Obama to Commission New Mortgage Committee to Investigate Housing Crash
Nathan Enwald
nenwa112@uwsp.edu
President Obama has announced a new task force group to look into whether or not big banks are criminals for their behavior in recent years involving home mortgages and foreclosures.
 
When a home owner and a bank enter into some level of loan or mortgage agreement, it is a process that can take months, so the larger super banks had to devise a way to buy and sell tens of thousands of homes in one fast transaction.
 
They accomplished this by bundling them together. Thousands of families’ shelters were bought and sold in the blink of an eye.
 
After doing this enough times, the actual physical paperwork of these mortgages has, in essence, been lost, allowing homeowners to challenge their removal by asking for proof. In some cases all the home owner has to do is refuse to leave and squat in their own home.
 
“Anyone who has been foreclosed on should now be phoning up their lawyers and trying to find out if the foreclosure was legal,” said Financial Analyst Felix Salmon. “If it was, then the borrower should be able to get their deed, and their home, back from the bank.”
 
The President’s new task force will be looking into these power banks to see whether or not what they have been doing to millions of people with millions of homes is in fact criminal behavior.
 
“I’m asking the Attorney General to create a special unit of federal prosecutors to expand our investigations into the abuse of lending,
packaging, and risky mortgages that led to the housing crisis,” Obama said.
 
President Obama investigates big banks involvement in recent
foreclosures on home mortgages. Photo by Samantha Feld.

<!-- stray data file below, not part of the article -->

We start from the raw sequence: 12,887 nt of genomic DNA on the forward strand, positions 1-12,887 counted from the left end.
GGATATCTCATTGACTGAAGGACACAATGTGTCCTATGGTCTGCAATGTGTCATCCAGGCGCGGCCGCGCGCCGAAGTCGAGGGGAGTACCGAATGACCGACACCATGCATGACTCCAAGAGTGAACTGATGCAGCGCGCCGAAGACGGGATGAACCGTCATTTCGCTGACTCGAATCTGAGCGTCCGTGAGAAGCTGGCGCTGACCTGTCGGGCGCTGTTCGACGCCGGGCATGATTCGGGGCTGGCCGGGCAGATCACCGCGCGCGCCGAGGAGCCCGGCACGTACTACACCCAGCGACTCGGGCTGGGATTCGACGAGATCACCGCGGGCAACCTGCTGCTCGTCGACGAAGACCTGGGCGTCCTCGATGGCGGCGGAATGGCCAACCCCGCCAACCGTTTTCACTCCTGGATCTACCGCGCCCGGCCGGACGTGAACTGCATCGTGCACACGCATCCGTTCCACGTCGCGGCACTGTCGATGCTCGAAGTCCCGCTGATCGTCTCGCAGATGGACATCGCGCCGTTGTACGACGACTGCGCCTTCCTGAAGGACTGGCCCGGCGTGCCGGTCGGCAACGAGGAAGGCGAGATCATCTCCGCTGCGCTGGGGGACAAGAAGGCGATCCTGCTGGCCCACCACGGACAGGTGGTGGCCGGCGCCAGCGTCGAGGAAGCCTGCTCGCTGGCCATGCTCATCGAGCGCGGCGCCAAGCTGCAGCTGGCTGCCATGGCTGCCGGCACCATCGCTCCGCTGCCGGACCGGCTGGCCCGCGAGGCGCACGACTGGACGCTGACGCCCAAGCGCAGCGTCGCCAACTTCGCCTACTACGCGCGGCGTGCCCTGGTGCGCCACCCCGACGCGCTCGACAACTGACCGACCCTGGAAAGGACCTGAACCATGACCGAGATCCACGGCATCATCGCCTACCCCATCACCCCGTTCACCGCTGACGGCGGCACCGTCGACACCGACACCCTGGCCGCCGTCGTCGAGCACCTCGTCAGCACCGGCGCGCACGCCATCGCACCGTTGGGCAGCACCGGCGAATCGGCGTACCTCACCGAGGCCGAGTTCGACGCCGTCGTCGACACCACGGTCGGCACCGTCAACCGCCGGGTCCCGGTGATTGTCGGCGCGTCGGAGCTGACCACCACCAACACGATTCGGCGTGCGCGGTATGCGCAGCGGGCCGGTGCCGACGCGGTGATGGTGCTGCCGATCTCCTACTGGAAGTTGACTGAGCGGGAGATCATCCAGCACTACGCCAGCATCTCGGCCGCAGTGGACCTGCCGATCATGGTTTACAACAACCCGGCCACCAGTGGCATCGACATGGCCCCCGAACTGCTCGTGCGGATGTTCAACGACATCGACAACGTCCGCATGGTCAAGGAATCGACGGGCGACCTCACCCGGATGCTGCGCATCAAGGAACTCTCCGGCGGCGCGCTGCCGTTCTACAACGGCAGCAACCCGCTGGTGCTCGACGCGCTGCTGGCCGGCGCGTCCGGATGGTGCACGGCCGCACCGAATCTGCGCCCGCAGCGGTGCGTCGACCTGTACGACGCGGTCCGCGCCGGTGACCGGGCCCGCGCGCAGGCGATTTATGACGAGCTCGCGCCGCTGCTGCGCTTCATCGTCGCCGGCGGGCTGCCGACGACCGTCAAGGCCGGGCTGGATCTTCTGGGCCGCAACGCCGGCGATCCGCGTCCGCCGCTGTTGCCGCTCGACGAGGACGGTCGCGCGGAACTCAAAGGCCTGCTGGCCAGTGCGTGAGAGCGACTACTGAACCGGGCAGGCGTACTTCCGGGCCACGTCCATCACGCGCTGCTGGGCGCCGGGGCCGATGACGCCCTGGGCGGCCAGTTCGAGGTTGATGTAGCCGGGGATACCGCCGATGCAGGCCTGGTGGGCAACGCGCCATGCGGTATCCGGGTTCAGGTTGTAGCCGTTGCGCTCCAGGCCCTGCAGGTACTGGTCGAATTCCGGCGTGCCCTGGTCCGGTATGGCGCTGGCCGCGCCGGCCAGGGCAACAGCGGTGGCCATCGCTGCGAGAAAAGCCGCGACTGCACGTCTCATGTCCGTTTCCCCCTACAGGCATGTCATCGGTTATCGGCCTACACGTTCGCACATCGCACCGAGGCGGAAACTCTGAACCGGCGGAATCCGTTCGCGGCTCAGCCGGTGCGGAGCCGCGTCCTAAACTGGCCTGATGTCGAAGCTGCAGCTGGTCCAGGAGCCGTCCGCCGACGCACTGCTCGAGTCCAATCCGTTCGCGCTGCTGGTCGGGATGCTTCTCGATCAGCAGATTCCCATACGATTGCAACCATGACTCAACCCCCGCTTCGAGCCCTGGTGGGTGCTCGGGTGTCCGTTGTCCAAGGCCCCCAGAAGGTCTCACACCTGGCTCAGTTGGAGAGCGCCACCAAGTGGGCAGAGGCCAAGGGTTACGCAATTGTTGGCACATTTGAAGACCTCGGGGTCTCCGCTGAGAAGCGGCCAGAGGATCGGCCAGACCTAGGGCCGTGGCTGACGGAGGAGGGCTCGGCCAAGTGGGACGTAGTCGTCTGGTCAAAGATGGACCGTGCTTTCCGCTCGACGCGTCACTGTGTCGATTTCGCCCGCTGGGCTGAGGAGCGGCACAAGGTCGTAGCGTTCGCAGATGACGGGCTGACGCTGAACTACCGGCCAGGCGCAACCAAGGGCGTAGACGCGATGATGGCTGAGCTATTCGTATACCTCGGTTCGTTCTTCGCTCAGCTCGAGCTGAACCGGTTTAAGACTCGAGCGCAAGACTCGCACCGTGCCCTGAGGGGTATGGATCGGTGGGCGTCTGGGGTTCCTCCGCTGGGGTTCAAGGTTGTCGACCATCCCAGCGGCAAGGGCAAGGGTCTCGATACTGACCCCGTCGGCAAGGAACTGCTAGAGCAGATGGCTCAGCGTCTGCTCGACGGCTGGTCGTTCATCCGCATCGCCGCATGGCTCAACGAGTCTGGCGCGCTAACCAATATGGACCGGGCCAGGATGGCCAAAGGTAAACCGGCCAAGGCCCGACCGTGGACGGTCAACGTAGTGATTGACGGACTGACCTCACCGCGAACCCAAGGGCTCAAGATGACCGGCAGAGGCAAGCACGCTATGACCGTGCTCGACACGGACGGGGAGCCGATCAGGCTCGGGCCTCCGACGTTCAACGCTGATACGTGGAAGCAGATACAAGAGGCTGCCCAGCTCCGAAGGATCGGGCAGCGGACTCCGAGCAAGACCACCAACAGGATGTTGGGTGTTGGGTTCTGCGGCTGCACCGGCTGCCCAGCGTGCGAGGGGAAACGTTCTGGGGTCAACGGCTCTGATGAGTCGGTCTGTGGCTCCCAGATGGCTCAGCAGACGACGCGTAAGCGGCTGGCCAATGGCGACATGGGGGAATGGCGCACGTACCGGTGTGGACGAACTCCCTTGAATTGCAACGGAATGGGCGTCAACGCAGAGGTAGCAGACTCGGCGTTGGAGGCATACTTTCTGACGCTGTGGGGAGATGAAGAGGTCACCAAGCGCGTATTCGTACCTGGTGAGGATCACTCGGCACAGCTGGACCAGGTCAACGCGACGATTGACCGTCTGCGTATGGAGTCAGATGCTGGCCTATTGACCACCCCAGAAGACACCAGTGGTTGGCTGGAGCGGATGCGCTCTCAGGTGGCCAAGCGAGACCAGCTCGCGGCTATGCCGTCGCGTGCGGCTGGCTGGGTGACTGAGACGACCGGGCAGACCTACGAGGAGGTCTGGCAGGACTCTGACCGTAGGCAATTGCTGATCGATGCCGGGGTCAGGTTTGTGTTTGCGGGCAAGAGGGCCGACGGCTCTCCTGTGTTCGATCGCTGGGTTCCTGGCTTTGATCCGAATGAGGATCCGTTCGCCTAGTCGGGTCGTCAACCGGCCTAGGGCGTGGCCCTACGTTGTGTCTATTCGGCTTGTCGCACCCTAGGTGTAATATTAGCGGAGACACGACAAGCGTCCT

He said that the new unit will be in charge of speeding up the process allowing home owners to get back on track quicker, and ultimately turn the economy around.
 
Attorney General Eric Holder has since announced he has a working group, led by the Attorney General of New York Eric Schneiderman, prepared to investigate the bidding, buying and selling of these bulk packaged properties and put the bankers on trial when action is needed.
 
“Our group is going to dig into all of the conduct that blew up our economy; it’s not really a secret, everyone knows what happened,” Schneiderman said. “We know what created the bubble and we know what created the crash.”
 
When the housing market went up, the banks were making so much money bundling these properties that they didn’t allow the market to return back down, effectively allowing people to easily get in heavy debt.
 
The special unit was concerned with the effectiveness of their work due to the sheer amount of work needed to sort out the paper trail, which alone could take years to sift through. But Schneiderman said that the president is taking the issue very seriously and has made it clear he will throw as many resources as they need their way.